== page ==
Asian Travels

Tour of Japan, China, and Korea On March 2, I embarked on a 10-day tour of Japan, China and Korea, speaking two, three and four times in each of those countries respectively. My first trip to Asia was in 1968. At that time, Japan was rapidly recovering from World War II and throwing off its reputation for poor products by focusing on quality. China was a repressive, totalitarian, communist state, largely impoverished with starvation and even famine caused by Mao’s "Great Leap Forward." Korea in 1963 had a GNP per person of $100, and was a poor, cold, largely treeless backwater of Asia controlled by a military dictatorship with little economic activity or hope for the future. How things have changed!… Read more

Driving Through A Blizzard

There are many obstacles on the road to success, but your job is to use them as stepping-stones and to persist until you succeed. Twelve feet of snow fell in upstate New York in February. Throughout the winter, there were freak storms that dumped huge amounts of snow throughout the Midwest and down into Arkansas. Even the Florida orange crop was hit by freezing temperatures, causing massive financial losses. Two years ago, my wife and I attended a conference in Colorado Springs. We flew into Denver and rented a car for the 90-minute drive. The woman at the car rental office encouraged us to upgrade to a four-wheel drive because there was “snow in the mountain passes.” Somewhat reluctantly, we… Read more

Leaving Las Vegas

“I have just been to Hell and returned. It is a city in the Nevada desert called Las Vegas.�? Not long ago, a New York journalist wrote, “I have just been to Hell and returned. It is a city in the Nevada desert called Las Vegas.” Well, last week I was speaking to 300 people at one of the massive hotel/casinos on the Las Vegas Strip. The taxi pulls up a long sweeping driveway, after you have passed dozens of huge neon signs advertising shows, entertainment and gambling delights, and deposits you in front of huge glass doors. The registration is neatly situated about 150 feet away from the door so that you have a chance to stroll past a… Read more

True or False?

‘extreme hiking’ Last October, while I was training to climb Mt. Whitney (14,495 ft) I made a 10-hour hike up and down Mt. Gorgonio in the San Bernardino National Forest. This was my eighth full day of hiking to get my legs in shape for the 15-hour hike up Whitney, 22 miles there and back, starting at 5:00 am and getting back to the car at about 9:00 pm, in the dark. On this last training hike, something went wrong with my ankles. They became so sore and painful during the last two or three hours that, by the time I got back to the car, I was using my hiking poles as crutches and taking baby steps. For the… Read more

The Secret

You become what you think about most of the time. It was Aristotle who wrote, "Try not to be so much a man of wealth, but a man of character." It never fails to amaze me how good and honorable most people are. You read continually about crime and dishonesty, lying and stealing, but I think about 95% of people are genuinely good at heart. It is the bad apples who get all the press and notoriety. Someone wrote me an email last week about the movie "The Secret" and said that viewing it had changed his life. Wow! In my 1990 book "Maximum Achievement," Chapter One, I explained the seven basic mental laws, including the "Law of Attraction," in… Read more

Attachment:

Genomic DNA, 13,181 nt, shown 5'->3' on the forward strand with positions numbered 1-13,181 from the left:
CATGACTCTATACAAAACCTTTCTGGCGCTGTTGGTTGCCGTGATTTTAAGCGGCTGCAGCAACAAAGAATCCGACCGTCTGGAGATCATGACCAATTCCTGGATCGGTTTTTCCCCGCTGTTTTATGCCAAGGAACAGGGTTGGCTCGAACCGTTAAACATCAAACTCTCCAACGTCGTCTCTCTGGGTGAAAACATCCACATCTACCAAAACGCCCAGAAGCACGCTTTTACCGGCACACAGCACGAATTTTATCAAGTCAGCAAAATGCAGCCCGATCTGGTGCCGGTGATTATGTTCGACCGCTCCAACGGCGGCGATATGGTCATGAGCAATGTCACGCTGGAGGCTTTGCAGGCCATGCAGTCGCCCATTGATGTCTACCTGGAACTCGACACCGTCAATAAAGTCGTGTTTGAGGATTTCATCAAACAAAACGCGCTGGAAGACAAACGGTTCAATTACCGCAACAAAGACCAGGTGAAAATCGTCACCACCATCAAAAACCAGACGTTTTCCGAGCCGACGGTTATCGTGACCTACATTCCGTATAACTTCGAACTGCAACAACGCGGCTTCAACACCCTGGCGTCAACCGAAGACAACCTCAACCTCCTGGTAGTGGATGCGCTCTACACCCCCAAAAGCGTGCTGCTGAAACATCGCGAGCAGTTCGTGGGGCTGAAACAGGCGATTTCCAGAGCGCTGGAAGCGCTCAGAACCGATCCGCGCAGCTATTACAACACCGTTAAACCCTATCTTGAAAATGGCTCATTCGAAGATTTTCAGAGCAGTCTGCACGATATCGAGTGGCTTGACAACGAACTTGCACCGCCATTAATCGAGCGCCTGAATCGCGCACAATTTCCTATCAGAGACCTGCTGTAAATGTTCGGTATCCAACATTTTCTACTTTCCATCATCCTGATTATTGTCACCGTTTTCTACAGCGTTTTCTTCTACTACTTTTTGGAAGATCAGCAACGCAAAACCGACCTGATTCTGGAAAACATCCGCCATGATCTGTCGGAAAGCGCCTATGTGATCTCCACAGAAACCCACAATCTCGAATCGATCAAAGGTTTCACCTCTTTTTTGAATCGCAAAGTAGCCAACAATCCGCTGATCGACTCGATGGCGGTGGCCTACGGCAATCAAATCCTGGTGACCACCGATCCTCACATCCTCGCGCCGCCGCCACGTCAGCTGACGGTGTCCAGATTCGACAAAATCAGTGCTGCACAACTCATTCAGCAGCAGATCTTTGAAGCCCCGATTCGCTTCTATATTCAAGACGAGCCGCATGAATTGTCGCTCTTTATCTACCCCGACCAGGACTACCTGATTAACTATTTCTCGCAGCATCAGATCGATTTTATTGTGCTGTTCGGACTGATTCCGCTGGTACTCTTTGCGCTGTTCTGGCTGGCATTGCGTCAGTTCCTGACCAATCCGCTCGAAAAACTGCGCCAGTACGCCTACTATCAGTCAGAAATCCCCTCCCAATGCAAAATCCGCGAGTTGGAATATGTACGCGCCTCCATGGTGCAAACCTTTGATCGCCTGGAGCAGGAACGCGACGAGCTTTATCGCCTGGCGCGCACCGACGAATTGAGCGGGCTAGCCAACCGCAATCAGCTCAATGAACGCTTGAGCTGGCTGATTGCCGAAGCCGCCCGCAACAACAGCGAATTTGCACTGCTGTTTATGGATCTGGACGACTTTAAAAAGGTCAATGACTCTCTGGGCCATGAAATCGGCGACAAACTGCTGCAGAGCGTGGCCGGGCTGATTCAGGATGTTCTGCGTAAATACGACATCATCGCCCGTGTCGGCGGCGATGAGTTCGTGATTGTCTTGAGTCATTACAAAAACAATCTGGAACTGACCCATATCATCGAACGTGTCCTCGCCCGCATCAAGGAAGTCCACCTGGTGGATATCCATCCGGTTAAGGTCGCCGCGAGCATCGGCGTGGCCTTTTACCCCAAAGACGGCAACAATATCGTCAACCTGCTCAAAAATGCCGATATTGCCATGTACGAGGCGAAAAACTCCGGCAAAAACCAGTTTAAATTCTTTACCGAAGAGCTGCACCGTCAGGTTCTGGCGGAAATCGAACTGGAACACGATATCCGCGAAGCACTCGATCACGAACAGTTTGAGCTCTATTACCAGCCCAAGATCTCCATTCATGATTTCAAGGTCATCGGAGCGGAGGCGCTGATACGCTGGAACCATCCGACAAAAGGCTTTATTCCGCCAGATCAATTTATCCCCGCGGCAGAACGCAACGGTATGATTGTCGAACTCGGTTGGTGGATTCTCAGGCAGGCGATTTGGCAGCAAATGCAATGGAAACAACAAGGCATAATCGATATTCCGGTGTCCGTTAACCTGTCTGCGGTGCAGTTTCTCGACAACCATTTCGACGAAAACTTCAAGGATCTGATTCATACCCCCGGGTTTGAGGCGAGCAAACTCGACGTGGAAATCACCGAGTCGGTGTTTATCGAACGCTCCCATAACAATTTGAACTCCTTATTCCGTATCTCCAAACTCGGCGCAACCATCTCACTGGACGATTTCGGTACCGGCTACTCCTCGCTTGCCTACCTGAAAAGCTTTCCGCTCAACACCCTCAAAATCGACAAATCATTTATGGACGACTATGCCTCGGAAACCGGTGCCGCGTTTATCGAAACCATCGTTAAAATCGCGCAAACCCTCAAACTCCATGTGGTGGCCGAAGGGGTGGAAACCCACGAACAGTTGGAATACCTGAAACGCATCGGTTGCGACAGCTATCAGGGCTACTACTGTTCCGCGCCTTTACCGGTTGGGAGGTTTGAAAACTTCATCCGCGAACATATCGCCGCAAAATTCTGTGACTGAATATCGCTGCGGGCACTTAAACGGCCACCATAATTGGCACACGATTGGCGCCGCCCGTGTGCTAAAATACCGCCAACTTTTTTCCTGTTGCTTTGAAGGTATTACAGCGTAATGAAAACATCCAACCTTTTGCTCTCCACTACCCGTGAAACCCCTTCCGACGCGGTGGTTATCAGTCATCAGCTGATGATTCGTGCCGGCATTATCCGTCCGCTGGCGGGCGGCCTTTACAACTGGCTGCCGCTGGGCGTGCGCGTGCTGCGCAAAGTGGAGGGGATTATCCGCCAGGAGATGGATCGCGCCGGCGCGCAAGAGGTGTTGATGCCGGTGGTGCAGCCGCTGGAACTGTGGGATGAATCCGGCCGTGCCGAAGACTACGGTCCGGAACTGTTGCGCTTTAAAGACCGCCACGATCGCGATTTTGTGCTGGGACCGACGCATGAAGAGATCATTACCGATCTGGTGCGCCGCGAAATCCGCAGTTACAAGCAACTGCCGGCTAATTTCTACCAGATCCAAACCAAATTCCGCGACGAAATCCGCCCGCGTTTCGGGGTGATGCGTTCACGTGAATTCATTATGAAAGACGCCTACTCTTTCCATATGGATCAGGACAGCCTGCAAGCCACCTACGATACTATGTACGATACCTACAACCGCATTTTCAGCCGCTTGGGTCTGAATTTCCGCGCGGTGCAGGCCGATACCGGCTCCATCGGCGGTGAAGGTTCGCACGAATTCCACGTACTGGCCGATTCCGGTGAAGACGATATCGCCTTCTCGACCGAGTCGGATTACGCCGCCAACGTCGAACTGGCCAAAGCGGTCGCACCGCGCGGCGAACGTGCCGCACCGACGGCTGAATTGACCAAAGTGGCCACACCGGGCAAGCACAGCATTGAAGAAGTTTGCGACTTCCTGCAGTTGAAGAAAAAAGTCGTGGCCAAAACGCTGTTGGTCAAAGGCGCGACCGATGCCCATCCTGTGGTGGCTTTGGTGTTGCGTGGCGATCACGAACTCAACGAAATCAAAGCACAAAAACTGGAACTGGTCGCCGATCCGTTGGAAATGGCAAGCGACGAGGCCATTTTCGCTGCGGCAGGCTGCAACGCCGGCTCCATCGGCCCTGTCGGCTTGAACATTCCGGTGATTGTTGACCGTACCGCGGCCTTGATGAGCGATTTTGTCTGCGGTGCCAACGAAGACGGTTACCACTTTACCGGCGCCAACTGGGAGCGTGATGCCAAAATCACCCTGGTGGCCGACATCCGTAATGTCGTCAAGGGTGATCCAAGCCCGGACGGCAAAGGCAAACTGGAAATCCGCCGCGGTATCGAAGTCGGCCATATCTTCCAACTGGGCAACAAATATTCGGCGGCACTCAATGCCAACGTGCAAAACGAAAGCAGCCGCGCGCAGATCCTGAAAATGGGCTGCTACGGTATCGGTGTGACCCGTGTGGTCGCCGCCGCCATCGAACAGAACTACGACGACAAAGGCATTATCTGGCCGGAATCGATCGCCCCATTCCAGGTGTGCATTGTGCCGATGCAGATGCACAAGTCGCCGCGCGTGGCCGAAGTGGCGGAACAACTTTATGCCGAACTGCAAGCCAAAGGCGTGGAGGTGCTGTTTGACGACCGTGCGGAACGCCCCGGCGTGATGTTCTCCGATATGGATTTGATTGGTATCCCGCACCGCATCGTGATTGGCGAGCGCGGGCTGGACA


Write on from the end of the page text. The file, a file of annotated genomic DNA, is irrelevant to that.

Win Ribbons

It takes drive, discipline and determination for you to compete and win in our economy. Last week, I drove out to Indio, about 150 miles northeast of San Diego, to watch my daughter, Catherine, compete in a horse show. When Catherine was nine, she announced that she wanted to “ride horses.” We dutifully got her a couple of pony rides at a local barn. But that was not what she had in mind. She really wanted to learn to ride. Flash forward six years. Catherine is now 15, and an accomplished equestrian, on both “hunters” and “jumpers.” She owns three horses and competes in “A” shows with some of the best riders in the country, and wins walls full of… Read more

Break Away From Old Ideas

Highly creative people tend to have fluid, flexible, adaptive minds. Here are three statements that creative people can make easily and which you learn by regular practice. Admit It When You Are WrongThe first is simply, "I was wrong." Many people are so concerned with being right that all their mental energy is consumed by stonewalling, bluffing, blaming and denying. If you’re wrong, admit it and get on to the solution or the next step.  Face Up to MistakesSecond, non-creative people think that it is a sign of weakness to say, "I made a mistake." On the contrary, it is actually a sign of mental maturity, personal strength and individual character. Remember, everybody makes mistakes every single day.  Be Flexible… Read more

Building Unshakable Self-Confidence

What difference would it make in your life if you had an absolutely unshakable confidence in your ability to achieve anything you really put your mind to? Identify Your Biggest DreamA young woman wrote to me recently, telling me that her whole life had taken a different turn since she heard me ask the question, “What one great thing would you dare to dream if you knew you could not fail?”  She wrote that, up to that time, this was a question she had never even dared to consider, but now, she thought of nothing else. She had realized, in a great, blinding flash of clarity, that the main thing separating her from her hopes and dreams was the belief… Read more

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